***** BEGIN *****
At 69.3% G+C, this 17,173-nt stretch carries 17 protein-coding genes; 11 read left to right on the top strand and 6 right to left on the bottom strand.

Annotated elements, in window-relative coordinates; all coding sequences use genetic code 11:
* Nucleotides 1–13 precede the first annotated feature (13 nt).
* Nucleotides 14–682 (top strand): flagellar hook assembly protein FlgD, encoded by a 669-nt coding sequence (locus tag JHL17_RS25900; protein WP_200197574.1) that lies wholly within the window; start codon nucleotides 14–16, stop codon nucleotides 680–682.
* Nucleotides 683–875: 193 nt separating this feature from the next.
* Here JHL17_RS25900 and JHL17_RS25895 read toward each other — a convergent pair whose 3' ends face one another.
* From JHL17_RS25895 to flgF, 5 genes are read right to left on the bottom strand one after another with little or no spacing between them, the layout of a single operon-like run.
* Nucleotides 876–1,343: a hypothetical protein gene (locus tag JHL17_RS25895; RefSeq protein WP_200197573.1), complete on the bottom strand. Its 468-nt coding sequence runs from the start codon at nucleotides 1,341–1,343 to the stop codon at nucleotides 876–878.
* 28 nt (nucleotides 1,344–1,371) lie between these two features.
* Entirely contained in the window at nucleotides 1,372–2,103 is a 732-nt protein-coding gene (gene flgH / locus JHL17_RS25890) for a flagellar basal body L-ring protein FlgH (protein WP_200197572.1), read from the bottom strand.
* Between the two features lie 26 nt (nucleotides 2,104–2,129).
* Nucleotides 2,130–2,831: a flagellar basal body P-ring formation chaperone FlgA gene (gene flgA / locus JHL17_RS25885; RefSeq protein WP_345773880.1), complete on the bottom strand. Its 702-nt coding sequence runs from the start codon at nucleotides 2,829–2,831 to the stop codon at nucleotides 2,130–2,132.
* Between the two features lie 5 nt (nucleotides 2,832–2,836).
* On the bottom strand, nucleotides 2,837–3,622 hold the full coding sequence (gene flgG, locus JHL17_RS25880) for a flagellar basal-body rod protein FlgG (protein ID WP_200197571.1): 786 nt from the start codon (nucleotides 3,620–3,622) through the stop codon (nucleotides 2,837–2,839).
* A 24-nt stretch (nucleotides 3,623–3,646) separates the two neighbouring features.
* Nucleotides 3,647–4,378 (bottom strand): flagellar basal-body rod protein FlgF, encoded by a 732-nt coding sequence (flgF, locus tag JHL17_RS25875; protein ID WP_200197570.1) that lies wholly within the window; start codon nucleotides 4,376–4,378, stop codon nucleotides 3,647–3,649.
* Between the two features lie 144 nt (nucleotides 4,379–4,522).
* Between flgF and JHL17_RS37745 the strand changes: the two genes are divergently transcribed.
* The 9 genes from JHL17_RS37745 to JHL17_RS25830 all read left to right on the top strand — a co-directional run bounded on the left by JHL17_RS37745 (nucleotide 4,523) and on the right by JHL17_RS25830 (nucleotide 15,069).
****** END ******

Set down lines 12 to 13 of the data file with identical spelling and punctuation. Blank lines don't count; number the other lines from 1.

* Nucleotides 2,130–2,831: a flagellar basal body P-ring formation chaperone FlgA gene (gene flgA / locus JHL17_RS25885; RefSeq protein WP_345773880.1), complete on the bottom strand. Its 702-nt coding sequence runs from the start codon at nucleotides 2,829–2,831 to the stop codon at nucleotides 2,130–2,132.
* Between the two features lie 5 nt (nucleotides 2,832–2,836).